Whidbey is a major release for the ASP.NET architecture. The goals include reducing
the quantity of code you need to write by two-thirds. The aim is also to enable rich
scenarios that are not easily possible today, such as role management. ASP.NET Whidbey
now has a configuration and management API to programmatically update these settings,
as well as adding ASP.NET specifics to the IIS MMC. Performance and scalability are
major goals too.
ASP.NET Whidbey includes new “building block” APIs: membership, role management,
personalisation, site navigation, database caching and management. What if you need
to extend or customise these, though? Each of these building blocks expose a design
pattern that you can implement and register within a configuration file; ASP.NET will
then delegate control down to the customised version of your application. This also
applies to existing building blocks, such as session management – so you could even
customise this to store session state in Oracle if you wanted to! By default we implement
providers for Windows, SQL Server and JET (Access).
ASP.NET Whidbey also includes some “page framework” features: master pages (templates),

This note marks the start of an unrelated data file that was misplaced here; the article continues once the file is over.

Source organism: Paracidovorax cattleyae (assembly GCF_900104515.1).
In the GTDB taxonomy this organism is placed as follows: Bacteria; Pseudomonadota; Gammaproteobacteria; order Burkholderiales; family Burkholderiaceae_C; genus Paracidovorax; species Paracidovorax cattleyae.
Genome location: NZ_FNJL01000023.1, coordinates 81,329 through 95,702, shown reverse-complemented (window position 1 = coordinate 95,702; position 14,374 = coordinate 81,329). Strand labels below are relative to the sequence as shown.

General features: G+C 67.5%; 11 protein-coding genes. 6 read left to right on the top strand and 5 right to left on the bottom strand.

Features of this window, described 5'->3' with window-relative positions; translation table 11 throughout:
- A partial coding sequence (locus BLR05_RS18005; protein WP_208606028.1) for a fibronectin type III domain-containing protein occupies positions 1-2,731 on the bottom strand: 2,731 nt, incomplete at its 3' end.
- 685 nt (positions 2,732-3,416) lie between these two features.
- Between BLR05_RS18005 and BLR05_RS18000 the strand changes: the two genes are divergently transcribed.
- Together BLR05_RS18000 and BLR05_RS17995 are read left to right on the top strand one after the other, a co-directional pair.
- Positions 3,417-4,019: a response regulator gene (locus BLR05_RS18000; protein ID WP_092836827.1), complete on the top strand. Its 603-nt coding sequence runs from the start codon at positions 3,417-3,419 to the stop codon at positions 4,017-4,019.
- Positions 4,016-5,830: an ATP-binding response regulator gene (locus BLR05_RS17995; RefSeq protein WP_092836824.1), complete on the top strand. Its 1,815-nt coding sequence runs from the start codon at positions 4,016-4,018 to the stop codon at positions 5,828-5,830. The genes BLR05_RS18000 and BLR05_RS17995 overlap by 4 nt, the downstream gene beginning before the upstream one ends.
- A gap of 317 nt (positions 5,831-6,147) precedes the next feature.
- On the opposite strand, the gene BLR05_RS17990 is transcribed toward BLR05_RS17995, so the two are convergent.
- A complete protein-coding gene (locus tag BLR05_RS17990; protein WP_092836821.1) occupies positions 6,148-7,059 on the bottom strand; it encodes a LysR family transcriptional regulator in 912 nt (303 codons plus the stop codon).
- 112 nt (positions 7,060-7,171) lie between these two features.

theme support and adaptive UI. The adaptive UI delegates rendering, which allows standard
<asp:X> controls to render themselves for mobile devices. In the Longhorn timeframe,
ASP.NET will also implement XAML adapters, which will allow the <asp:X> controls
to dynamically render XAML.
There are over 40 controls built in to Whidbey, including controls for security, data,
navigation and web parts.
Design Time Features
During design-time, Visual Studio Whidbey has been revamped for ASP.NET development.
FrontPage Server Extensions are no longer required: you can access web sites using
SMB (file system), IIS, FTP also. The model is now directory-based, so you can edit
any web without requiring a project. You can customise exactly how HTML source is
generated using Tools / Options. By default, it will automatically generate XHTML-compliant
code, with a pluggable validation engine available. At any point, you can right-click
and apply the formatting you’ve set up across any code that you bring in.
IntelliSense is supported throughout code-behind, CSS, HTML, page directives, XML
etc. There is a built-in accessibility compliance checker, focused around the WCAG
guidelines. The designer now generates clean CSS styles for formatting. The code-behind
model now utilises partial types to reduce designer fragility; single file page editing
is also supported now. Whidbey includes a built-in web server for local requests,
removing the requirement to install IIS to develop. This removes the need to run as
Administrator to debug code too. There’s a much better data binding and generation
(Note that all the ASP.NET Whidbey material is available at http://asp.net/whidbey,
along with hands-on labs.)